Deploying capital towards improving core products is fundamental. This is demonstrated in the Apple ads. A pretend Bill Gates is dividing capital between advertising and improving products. Mac suggests "is that enough" at this point Bill places more money in the advertising pile. MSFT is perceived as creating poor products. Therefore, what employees have indicated is that if the company is going to improve its image, enhance revenue, secure consumers, it has to do what the Apple ad suggests and place capital towards improving existing products. Refer to :

Microsoft has to ensure that Win 7 delivers on its promises and is better than Vista. If it fails, then more consumers will abandon MSFT for other operating systems. Therefore, the campaign is stating "to improve the company, it must improve the "core". Subsequently, this is not a short-term goal, but, it is a long-term necessity. Microsoft is required to ensure that its OS is not "a" operating system but rather it needs to ensure that its "the" operating system.

Consumers have for several years complained about poor products. If the company is deploying $9 billion, a portion of that is required to be allocated to improve the "core" products, and not just seek new innovation. Therefore, if the company has committed to deploy $9 billion in R&D, instead of deploying the entire budget towards useless patents, it is imparative that a portion of that $9 billion be allocated towards ensuring WIN7 is not just a updated Vista.

It essentially reverts to the April 3 post on this blog "Microsoft Requires an Image Makeover". If the company image is battered then "Goal" Number One, the main directive needs to be "Improve the Image". However, as outlined in the April 3 post, Microsoft continues to fail.
Refer to Also refer to the link within the above post or follow:

In the above report the author refers to the notion that through these commercials Microsoft is ultimately admitting that it is Number 2. This is not going to improve Microsoft. It is perhaps the worst move possible to further damage the company image. In essence it is Microsoft admitting defeat. To improve the company image it has to demonstrate through advertising that it is Number One. It has to demonstrate that it has the superior OS not Apple. However, this campaign also has stated that advertising this statement is not enough. To state it is "Number One" then not deliver on the promise is counter-productive. Microsoft is also required to have the "Number One" product.

Brand expert Rob Frankel states that the new commercials by Microsoft will prove detrimental to the company. Refer to:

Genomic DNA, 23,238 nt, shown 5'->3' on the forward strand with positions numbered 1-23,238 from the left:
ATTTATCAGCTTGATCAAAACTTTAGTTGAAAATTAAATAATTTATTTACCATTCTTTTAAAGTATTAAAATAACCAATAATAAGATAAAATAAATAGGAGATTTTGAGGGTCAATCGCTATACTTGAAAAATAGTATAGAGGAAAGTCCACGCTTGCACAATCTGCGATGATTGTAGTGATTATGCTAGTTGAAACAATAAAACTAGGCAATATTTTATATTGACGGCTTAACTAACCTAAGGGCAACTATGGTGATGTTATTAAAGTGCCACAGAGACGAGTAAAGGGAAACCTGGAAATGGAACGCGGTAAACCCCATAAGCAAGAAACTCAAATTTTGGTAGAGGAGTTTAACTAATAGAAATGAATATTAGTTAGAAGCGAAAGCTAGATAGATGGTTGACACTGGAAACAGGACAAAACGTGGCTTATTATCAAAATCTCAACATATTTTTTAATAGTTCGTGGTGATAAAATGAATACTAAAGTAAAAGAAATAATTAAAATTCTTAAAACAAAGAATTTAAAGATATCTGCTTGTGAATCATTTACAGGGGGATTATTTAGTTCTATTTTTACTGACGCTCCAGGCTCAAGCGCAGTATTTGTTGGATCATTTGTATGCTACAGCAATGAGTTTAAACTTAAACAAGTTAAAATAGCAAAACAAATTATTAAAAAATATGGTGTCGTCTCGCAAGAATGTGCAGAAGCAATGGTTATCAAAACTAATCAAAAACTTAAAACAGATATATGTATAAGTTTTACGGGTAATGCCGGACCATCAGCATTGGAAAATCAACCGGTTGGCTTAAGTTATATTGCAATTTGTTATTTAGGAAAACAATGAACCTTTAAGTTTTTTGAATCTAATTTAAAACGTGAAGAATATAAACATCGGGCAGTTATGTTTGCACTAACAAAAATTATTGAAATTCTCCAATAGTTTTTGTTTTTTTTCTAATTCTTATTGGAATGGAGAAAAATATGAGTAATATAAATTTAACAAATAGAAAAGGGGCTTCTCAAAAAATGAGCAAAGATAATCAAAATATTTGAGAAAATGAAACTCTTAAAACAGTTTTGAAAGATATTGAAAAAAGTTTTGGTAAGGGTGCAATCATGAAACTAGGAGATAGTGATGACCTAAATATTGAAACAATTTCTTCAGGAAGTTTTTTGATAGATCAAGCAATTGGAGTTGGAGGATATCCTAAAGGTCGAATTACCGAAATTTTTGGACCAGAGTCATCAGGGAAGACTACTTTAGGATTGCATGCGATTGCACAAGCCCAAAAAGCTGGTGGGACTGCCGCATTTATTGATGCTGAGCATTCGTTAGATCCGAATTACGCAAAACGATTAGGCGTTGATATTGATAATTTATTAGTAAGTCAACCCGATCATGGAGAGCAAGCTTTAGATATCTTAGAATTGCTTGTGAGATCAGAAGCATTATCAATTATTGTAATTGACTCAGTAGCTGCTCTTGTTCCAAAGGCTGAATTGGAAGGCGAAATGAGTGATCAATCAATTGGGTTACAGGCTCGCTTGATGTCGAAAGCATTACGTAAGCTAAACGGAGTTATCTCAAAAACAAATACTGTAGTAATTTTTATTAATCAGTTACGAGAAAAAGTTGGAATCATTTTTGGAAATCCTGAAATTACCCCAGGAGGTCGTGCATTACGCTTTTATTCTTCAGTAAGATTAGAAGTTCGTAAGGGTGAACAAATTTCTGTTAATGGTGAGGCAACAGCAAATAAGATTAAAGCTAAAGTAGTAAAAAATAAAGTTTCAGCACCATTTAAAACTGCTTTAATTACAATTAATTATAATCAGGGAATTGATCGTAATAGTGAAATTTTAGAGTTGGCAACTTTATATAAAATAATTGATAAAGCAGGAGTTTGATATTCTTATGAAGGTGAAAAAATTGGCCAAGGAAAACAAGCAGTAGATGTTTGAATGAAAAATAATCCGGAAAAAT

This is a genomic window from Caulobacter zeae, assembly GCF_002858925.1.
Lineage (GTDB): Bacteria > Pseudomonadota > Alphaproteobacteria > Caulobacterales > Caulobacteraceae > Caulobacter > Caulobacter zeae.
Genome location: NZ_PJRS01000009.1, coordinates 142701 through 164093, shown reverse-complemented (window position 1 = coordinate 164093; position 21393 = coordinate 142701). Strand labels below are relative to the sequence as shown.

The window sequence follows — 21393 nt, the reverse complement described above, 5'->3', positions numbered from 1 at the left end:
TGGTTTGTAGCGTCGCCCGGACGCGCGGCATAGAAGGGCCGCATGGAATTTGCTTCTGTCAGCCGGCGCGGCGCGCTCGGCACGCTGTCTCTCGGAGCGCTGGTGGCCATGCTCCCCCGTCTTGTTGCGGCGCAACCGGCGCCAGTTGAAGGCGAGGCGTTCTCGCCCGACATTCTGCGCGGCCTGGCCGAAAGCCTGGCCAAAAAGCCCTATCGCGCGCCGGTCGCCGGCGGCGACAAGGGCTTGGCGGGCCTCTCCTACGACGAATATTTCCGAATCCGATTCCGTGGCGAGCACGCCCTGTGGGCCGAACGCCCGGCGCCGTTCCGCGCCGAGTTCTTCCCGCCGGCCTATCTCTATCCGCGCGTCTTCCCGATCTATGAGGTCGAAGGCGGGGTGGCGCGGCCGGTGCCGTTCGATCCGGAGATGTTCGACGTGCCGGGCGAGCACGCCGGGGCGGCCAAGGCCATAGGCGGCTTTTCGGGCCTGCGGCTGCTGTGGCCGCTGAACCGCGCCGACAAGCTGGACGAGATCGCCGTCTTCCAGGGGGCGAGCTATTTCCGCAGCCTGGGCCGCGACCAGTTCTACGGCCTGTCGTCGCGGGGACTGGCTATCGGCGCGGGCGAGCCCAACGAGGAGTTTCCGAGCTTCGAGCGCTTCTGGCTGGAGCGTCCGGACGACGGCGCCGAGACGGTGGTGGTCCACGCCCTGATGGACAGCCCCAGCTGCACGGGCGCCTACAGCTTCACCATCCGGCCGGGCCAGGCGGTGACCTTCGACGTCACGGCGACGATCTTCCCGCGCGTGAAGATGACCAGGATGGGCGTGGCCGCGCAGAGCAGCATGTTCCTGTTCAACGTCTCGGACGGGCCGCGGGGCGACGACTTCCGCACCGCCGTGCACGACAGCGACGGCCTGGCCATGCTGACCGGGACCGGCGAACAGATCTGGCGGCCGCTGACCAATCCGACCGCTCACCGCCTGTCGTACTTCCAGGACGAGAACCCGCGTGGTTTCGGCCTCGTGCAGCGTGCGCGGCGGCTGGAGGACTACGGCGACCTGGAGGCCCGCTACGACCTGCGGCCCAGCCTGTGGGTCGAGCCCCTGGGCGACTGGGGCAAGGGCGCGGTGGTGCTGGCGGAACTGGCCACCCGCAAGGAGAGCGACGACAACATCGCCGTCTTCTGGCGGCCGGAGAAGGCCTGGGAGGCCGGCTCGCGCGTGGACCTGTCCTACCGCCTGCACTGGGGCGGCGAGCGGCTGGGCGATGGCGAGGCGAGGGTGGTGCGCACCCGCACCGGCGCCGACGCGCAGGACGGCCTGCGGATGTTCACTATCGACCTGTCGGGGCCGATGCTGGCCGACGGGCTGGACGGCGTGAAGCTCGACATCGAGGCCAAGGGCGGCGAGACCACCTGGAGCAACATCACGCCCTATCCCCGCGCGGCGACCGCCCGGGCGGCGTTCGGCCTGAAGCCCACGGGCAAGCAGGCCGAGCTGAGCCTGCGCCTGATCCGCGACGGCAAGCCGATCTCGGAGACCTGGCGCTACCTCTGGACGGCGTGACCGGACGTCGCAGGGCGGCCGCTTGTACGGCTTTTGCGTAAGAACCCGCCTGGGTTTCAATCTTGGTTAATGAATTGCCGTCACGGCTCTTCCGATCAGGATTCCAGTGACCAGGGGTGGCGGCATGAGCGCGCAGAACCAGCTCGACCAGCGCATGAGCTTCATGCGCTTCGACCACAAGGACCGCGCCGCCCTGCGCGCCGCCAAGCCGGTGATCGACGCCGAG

It stands to reason that this focus is required to be translated into R&D spending. Microsoft employees, consumers and reporters have indicated that in various markets Microsoft is not "Number One". Reports also indicate that in OS, although its still "Number One" it is losing share. The long-term required "Goal" of Microsoft is to deliver on its promise, improve its image and produce superior products. This will improve the company image. As a result of improving the image marketshare will follow. Subsequently, this will increase revenue and the long-term health and stability of the company.

What the campaign is stating is simply "image focus" is required in advertising and R&D spending. If you commit $9 billion, a portion is required to be spent on improving the core. Microsoft has to spend capital on making the best OS available to consumers. This will gain consumer loyalty. It will prevent further erosion of share towards consumers switching to Mac OS. This is a long-term strategy that will improve the company image.

Microsoft is required to spend a portion of the $9 billion on improving its online platform. It has to improve this division. It is required to get focus and spend capital that threatens Google's marketshare. Historically, Microsoft has deployed capital and after several years has failed to increase its marketshare. Refer to

What this campaign is stating is "focus" and deploy capital that will finally cause Google executives to sweat as oppossed to laugh at Microsoft's efforts.

In Mr. McAllister's article it states "See what I mean about investors focusing on short-term gain?"

This campaign is focused on long-term gain. If Microsoft continues deploying tremendous capital towards R&D and continues to produce poor products the end result will be wasted capital. However, if it adopts focus on improving the core products and improve the company image it will ultimately result in long-term gain.